Aloha aerial ohana,
Most people who visit Maui will spend their nights on either the south side or west side of the island. A few will bunk on the north shore, some will rent a vacation space upcountry (on the side of the volcano), and a very small number of visitors will spend their Maui vacation on the east side of the island, in Hana town.
No matter where people reside during their stay, they inevitably venture out to the 'other side' of the island, and will likely pass through the small community of Olowalu. By road, it's an unforgettable pass-through, with giant monkey pod trees on either side of the highway forming a canopy overhead. Driving through feels like you've been transported to a magical forest. Others will end up in Olowalu by booking various snorkeling and kayaking tours, as it's also home of a 'mother reef'...huge, sprawling out for miles.
However, aside from the pretty parts, Olowalu is rich with cultural and trade history. In the Hawaiian culture, Olowalu served as a place of sanctuary for people on the lam for an offense against a family or royalty. Once inside the boundaries of Olowalu, all fighting was off, and violating this sanctuary was punishable by death. Additionally, Olowalu served as a large agricultural area, known for dry-land taro, breadfruit, sweet potatoes, and other crops raised for material goods such as clothing, shelter, etc. Later, as sugar farming became a huge industry here, there was a sugar operation in Olowalu.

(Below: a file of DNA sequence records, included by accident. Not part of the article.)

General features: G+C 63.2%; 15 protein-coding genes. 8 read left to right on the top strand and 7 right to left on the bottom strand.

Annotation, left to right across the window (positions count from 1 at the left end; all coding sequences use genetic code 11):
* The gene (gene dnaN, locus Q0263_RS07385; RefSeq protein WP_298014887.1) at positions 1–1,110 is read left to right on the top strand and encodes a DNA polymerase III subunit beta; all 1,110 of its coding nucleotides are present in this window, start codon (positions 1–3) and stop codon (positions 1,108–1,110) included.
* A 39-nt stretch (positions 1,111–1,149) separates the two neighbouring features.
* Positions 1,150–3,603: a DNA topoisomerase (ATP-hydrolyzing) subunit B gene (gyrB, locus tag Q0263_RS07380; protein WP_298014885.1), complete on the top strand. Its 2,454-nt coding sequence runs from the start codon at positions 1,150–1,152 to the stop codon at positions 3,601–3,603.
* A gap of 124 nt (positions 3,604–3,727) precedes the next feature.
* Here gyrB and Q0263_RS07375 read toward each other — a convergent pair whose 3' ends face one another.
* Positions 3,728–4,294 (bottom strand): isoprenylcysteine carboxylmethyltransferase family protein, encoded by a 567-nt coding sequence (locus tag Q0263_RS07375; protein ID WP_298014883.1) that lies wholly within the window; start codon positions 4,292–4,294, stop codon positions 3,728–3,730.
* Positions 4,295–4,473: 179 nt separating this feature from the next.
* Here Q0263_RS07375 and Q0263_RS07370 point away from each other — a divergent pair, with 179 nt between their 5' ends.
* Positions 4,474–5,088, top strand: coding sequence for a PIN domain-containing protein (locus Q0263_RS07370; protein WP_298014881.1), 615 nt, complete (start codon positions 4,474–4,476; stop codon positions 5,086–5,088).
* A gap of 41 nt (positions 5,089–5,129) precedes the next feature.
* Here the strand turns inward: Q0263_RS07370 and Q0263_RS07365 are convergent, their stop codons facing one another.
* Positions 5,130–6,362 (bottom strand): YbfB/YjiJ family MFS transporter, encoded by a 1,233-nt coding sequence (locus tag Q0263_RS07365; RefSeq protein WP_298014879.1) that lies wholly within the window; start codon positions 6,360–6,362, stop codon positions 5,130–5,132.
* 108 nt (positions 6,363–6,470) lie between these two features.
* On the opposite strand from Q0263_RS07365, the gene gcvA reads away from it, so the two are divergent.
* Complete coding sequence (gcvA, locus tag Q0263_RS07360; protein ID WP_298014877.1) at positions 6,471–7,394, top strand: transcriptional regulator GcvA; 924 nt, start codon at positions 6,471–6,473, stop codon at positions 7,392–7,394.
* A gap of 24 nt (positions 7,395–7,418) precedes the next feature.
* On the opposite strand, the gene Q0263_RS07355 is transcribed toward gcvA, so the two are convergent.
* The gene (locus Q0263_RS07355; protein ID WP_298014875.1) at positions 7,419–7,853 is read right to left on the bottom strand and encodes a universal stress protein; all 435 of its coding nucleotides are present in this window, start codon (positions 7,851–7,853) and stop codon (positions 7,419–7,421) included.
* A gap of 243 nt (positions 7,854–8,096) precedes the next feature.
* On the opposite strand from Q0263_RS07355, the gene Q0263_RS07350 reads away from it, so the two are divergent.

The small community also served as a trade port from time to time, where western sailors would come to barter & swap goods. Hawaiians loved the opportunity to acquire things that were completely unavailable to them, such as nails, since there was no smelting technology here. There was even once a historic massacre that took place in Olowalu, the result of a dispute between Captain Simon Metcalfe and the local islanders over theft of a boat that had been scrapped for materials.
If you spend some time exploring around the area, you're sure to find something fabulous - petroglyphs on lava rocks, abundant reef dwelling sea life, local fruit stands, and some of the best pulled pork around. Next time you're on Maui, make sure to spend a minute or two in Olowalu!
Today's aerial image was shot from just outside of this community, as I waited for the jammed up traffic to clear. The gently sloped, forested stretch of land that creates a point into the ocean (middle of the frame) is the location of Olowalu. You can see the highway disappear into the trees. In the distant background, you'll find Haleakalā, a 10,000+ft sleeping volcano, towering over the valley between itself and the west mountains.
The image is a 19 shot pano, manually shot @ 48mm (full zoom) on the M2Z. Be sure to click the thumbnail to see the full-screen view. Enjoy!